These memories -- the talking, the cooking, the ritual -- have limited resonance for those who weren't there. But the pile of bound documents on my desk tells a story that might be more universal. The evolution of our small Jewish feminist community parallels the larger evolution of Jewish feminism, I think. These haggadot are like snapshots of where we were, each year at Pesach-time as our Jewishness, our feminism, and our liturgical sophistication grew.

Continue reading "Six years of Williams College feminist haggadot" »

Haggadah for Pesach!

2020 Edited to add: you can always find the most up-to-date version of the VR Haggadah by going to velveteenrabbi.com and clicking through to the haggadah page.

"If we wait until we feel truly ready, we may never act at all." Those words appear in my haggadah for Pesach, in the paragraph preceding the blessing and eating of matzah. Every year they give me a happy little shiver. They're a useful call to action, a safeguard against letting the perfect be the enemy of the good. This year, they're nudging me into releasing my haggadah today.

Passover is my favorite holiday, bar none, and the process of creating my own haggadah is a large part of the reason why. Good liturgy is like good poetry; it requires good words and good intent, and when it works it's more than the sum of its parts. And there's no story like the Passover story: rich, powerful, endlesssly resonant. I love working on my haggadah, and then I love leading a seder with it, the words I've collected and crafted coming to life in the mouths of my friends and family.

Because I have so much fun with this thing, it's hard to declare it done for the year. I'd like to add more sheet music. I'd like to redo the whole thing in NisusWriter (I've been using Word, which requires me to type Hebrew laboriously left-to-right) so I can more easily edit the Hebrew text. But Pesach is coming up, and I want folks to have plenty of time to download and read the haggadah before deciding whether or not to use it. And, as my own text reminds me, if I wait until I feel fully ready...

2020 Edited to add: you can always find the most up-to-date version of the VR Haggadah by going to velveteenrabbi.com and clicking through to the haggadah page.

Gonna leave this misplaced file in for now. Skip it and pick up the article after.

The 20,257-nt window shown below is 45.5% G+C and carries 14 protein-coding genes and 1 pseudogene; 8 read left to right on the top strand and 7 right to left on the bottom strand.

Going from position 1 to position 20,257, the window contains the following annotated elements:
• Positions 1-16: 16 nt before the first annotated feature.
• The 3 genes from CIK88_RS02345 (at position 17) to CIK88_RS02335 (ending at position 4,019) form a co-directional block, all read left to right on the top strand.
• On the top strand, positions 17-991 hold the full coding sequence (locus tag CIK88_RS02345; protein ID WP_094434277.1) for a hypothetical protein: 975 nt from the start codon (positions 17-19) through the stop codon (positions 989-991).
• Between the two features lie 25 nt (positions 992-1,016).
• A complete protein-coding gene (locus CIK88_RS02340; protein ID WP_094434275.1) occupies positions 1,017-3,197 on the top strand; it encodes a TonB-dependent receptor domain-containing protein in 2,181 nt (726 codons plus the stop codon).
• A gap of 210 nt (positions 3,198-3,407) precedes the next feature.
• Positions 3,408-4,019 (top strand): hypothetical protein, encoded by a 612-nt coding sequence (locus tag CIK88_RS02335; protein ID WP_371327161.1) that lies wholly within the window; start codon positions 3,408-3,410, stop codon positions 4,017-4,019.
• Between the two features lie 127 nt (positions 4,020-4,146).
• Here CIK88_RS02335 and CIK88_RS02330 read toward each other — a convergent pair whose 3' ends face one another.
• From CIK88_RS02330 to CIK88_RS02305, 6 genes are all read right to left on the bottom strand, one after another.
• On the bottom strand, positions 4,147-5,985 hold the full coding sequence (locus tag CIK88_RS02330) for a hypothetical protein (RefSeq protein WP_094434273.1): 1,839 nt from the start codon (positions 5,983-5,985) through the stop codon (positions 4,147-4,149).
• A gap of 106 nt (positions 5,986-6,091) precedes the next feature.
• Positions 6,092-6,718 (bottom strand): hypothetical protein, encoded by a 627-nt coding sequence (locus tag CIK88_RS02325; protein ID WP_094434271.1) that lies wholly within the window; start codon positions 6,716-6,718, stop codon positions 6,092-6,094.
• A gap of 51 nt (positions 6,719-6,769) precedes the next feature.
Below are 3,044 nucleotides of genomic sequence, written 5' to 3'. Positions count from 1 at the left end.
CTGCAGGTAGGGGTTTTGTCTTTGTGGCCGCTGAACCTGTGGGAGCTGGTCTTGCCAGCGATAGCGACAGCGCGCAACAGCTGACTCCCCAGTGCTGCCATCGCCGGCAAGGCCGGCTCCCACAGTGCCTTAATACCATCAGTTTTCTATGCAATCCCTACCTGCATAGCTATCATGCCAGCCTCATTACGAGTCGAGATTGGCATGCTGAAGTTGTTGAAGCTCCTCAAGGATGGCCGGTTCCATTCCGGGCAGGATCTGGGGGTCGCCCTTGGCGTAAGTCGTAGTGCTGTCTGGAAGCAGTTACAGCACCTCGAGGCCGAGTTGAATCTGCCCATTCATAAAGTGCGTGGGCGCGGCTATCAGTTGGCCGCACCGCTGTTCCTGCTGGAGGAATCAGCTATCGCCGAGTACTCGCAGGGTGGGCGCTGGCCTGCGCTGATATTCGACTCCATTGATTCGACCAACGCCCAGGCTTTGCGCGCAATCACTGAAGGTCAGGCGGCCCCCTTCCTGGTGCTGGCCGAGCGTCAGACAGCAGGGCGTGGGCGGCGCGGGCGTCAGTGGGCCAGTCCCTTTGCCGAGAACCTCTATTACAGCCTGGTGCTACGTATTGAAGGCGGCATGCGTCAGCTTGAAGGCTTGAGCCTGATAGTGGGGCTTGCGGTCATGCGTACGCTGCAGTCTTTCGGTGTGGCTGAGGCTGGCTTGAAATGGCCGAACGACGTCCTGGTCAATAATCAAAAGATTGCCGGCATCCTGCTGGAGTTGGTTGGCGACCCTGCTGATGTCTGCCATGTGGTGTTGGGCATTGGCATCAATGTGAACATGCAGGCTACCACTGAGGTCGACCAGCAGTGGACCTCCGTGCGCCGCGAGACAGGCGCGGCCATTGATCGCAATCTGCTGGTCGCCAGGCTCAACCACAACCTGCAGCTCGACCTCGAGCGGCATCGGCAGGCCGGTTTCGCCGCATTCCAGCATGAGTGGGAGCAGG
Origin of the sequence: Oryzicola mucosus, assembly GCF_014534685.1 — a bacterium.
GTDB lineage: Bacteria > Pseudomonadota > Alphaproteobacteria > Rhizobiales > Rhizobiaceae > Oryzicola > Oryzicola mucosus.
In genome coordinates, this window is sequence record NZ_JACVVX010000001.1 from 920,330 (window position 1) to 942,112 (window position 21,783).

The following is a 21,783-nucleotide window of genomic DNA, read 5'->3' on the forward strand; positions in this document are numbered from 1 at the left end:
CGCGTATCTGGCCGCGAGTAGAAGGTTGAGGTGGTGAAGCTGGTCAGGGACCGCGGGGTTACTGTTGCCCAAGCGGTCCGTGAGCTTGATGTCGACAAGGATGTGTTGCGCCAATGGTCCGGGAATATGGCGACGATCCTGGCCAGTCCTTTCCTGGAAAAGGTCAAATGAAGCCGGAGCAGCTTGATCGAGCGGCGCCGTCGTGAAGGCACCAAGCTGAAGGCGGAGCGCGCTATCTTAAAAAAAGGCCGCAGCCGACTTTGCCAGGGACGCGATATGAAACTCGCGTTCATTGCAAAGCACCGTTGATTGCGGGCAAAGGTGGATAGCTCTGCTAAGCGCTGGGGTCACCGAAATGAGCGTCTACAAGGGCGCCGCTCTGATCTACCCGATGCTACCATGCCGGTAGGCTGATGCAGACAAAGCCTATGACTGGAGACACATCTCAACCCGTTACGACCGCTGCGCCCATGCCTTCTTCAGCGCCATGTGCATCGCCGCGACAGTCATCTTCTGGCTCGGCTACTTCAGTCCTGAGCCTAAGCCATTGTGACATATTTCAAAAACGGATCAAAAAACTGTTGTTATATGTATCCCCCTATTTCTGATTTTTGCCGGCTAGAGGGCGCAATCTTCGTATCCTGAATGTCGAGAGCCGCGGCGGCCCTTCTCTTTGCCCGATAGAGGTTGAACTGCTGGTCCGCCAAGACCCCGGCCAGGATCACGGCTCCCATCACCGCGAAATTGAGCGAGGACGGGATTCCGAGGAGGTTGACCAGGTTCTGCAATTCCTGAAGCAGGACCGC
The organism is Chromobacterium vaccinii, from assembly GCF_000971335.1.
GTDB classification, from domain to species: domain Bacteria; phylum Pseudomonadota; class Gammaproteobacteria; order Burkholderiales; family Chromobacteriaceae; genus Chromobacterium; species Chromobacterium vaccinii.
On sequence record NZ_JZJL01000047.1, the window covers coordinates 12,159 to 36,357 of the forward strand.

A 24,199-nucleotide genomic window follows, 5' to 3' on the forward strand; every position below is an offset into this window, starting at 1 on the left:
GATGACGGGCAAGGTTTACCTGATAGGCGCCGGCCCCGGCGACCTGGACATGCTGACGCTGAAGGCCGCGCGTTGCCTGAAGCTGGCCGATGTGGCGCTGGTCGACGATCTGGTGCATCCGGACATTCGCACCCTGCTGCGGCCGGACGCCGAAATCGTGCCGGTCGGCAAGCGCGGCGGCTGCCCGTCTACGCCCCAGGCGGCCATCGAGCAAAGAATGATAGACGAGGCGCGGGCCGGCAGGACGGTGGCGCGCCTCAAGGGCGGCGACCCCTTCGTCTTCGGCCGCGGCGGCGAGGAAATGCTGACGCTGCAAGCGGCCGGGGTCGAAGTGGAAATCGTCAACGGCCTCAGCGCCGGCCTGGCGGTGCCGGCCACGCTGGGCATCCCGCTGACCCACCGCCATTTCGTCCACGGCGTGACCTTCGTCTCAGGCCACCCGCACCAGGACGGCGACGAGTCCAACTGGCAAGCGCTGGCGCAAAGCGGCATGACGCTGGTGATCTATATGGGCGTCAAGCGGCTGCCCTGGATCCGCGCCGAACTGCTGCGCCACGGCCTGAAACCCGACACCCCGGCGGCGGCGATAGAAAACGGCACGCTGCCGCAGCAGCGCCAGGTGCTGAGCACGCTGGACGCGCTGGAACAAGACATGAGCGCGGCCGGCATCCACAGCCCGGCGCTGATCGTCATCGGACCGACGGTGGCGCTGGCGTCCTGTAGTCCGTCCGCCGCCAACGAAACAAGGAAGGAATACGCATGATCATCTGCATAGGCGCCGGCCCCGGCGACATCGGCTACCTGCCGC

Praise for earlier versions of the haggadah:

"It is a beautiful haggadah. Worth reading and studying and using," said Rick of Jewish Current Issues.

My friend Lorelei reported, "it's the first time I've ever heard anyone ask, 'When do we get to read more? After we eat?'"

And my friend Sandy of Number Five Looks Just Like You said the haggadah is "incredibly well-honed and interesting and real."

My endless thanks go to everyone who's helped with this project, especially the six illustrators who donated original artwork to this year's edition. Download, read, enjoy, share it far and wide. And if you have reactions, responses, questions -- if you use the haggadah, or if it inspires you to create your own -- let me know!


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An artful haggadah

It's been two years since I last released a version of the Velveteen Rabbi's Haggadah for Pesach; this year a new edition will arrive on the scene, definitely by the end of the month and hopefully sooner.

I'm really excited about it. Some of the revisions and additions -- readings, prayers, poems, and songs -- were inspired by my experience last spring celebrating Pesach at Elat Chayyim; some have been accumulating in my "add to haggadah" folder over the last couple of years; and some are brand-new, created just for this haggadah.

Perhaps the most exciting change, and the most immediately-visible one, is that this year several wonderful artists donated their time and their work to beautify the haggadah's pages. With their help, the physical artifact of the haggadah is becoming as pleasing to the eye as its words are to the mind and heart. Here's brief introduction to each of the artists who contributed work:

Beth Budwig is a visual artist who works in a variety of media, and also does web design; a few years ago she did a large-scale commissioned painting for Inkberry, the arts nonprofit I co-founded.

Emily Cooper is a science illustrator with a light hand, an eye for detail, and a delightful sense of whimsy. Read about her here.

Howard Cruse is a comix artist and graphic novelist, best known for Stuck Rubber Baby, whose unmistakeable style works equally well for serious subjects and for comic hijinks. Read about him here -- or check out his blog, where he recently made a fascinating post showing how he created the illustration he made for the haggadah.

Allan Hollander and Alison Kent often post their illustrations to their joint blog, Feathers of Hope.

Yaron Livay is an Israeli-born printmaker whose prints exemplify the dialectical tension between solidity and joyfulness that Judaism holds so dear. Read about him here.

I'm at a loss to express my gratitude to these wonderful people for their kind and generous donation of artwork for this haggadah. If you download the haggadah and you like what you see, please tell them so; and please browse their sites, spread the word, and buy their work!

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This week's portion: on holy garments

In this week's Torah portion, Tetzaveh, we read elaborate descriptions of the garments made for Aaron and his sons when they took on the priesthood. In my d'var this week at Radical Torah, I draw connections between the purpose of Aaron's holy vestments and the purpose of the tallitot we wear in worship today: